Awards & Scholarships

Ralph D. Wyckoff (SPE)

AIME Anthony F. Lucas Gold Medal* in 1965

"For his early understanding and application of the physics of fluid movement in petroleum reservoirs which led to quantitative concepts of permeability and multiphase flow, His clear insight provided the basis for improved fluid injection patterns and optimum well spacing."

Ralph D. Wyckoff has pioneered many of the concepts on which modern reservoir engineering and oil recovery practices are based. He is recognized for his work as a geophysicist particularly in developing the airborne magnetometer and the Azon bomb, the allies only guided missile during World War II.

After receiving a B.S. in Electrical Engineering from Michigan State University in 1920, Mr. Wyckoff spent several years with the U.S. Bureau of Standards before concentrating on research and development work.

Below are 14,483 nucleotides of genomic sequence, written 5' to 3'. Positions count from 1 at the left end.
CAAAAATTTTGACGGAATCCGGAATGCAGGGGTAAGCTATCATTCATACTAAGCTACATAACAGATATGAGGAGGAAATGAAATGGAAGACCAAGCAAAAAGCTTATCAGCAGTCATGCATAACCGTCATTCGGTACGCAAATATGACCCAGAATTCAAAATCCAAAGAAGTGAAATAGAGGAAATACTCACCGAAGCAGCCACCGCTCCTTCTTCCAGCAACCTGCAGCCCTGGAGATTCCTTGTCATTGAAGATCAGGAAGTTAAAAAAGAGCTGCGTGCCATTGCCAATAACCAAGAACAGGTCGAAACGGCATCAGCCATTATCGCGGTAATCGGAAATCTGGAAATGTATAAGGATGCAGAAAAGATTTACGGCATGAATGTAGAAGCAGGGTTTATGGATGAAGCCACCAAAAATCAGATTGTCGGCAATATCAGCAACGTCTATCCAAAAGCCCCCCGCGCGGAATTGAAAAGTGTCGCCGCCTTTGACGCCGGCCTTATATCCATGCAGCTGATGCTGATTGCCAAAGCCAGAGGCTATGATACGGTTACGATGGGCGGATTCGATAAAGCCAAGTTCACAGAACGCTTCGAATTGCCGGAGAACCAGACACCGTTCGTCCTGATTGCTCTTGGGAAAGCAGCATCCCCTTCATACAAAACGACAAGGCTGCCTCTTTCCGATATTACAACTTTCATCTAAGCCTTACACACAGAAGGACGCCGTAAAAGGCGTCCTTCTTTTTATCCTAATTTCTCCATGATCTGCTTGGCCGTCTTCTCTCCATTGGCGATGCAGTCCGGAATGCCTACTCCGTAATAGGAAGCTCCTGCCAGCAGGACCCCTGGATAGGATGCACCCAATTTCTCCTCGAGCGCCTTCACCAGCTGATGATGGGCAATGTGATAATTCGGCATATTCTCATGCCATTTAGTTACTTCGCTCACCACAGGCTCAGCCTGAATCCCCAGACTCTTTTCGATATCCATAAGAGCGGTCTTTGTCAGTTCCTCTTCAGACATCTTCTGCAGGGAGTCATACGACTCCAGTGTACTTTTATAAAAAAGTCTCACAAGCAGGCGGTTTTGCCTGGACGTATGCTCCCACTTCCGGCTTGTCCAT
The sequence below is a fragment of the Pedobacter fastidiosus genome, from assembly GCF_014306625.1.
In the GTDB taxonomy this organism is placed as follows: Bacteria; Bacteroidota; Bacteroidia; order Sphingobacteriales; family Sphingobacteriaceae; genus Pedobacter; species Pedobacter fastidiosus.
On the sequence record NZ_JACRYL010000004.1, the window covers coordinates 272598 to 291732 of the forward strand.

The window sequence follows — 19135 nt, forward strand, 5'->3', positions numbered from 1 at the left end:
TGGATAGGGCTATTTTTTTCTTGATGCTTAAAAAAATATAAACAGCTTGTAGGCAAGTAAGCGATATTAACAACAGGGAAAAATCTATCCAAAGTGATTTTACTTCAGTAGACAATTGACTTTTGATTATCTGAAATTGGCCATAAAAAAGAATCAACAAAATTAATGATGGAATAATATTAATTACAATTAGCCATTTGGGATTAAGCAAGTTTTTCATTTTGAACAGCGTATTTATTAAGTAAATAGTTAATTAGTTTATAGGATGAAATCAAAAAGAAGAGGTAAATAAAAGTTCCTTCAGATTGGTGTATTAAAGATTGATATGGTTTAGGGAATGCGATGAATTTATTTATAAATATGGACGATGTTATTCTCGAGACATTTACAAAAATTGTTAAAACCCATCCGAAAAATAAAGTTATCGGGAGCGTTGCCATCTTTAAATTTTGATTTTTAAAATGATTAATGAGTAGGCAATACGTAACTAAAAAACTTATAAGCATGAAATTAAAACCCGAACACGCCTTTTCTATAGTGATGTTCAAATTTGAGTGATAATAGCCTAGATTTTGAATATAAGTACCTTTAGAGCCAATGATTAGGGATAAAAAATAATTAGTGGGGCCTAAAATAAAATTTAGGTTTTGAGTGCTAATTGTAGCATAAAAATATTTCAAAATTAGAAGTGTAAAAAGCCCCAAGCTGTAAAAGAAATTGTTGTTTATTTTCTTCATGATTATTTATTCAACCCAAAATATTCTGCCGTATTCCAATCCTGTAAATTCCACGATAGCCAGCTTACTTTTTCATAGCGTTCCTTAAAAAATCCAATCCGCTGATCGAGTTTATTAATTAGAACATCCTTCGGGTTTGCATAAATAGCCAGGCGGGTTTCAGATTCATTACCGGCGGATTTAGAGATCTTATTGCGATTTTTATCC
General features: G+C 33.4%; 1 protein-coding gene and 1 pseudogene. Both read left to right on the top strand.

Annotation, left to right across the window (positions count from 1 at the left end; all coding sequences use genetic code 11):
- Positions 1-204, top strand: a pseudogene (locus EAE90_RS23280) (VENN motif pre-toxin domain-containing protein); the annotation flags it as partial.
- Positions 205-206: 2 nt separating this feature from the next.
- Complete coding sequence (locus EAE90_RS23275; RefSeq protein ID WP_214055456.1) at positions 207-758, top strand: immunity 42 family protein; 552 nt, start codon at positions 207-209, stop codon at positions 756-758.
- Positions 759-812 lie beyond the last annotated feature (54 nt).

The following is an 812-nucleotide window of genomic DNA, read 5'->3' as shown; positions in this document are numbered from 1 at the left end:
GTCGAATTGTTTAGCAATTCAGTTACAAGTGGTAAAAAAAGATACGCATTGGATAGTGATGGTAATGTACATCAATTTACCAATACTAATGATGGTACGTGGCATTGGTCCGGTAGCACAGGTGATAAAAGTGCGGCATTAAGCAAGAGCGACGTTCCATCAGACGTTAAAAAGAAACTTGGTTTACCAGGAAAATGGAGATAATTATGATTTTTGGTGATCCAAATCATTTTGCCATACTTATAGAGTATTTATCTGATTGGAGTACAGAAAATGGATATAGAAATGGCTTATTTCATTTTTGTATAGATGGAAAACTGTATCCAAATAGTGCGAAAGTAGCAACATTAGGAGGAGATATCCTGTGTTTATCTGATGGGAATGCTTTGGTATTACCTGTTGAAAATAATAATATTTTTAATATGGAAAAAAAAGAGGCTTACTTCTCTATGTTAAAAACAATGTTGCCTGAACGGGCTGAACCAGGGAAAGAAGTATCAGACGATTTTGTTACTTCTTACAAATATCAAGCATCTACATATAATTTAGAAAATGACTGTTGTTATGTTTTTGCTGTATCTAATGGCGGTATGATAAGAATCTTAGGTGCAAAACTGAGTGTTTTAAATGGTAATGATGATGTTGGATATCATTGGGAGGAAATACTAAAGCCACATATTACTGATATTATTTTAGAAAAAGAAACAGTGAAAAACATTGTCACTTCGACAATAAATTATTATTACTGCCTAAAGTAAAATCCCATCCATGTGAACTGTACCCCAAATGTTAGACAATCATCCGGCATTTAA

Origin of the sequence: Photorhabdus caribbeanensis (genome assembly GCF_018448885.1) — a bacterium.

With Gulf Research and Development Company he was responsible in 1931-35 for such developments as the Darcy Unit and its introduction to industry, the relative permeability concept, construction of the first electrolytic model to study problems in water flooding, and investigation of the nature of water coning. He was an early advocate of well-spacing practices and has exerted considerable influence in recognizing the importance of determining bottom-hole pressures and their significance.

After work on military projects from 1941-45, he became director of the Instruments Division, and in 1955 he was appointed vice president and director of both Gulf Minerals Company and Dominion Gulf Company.

Now retired from Gulf, but still holding executive positions, Mr. Wyckoff serves as research professor of geophysics at the University of Pittsburgh.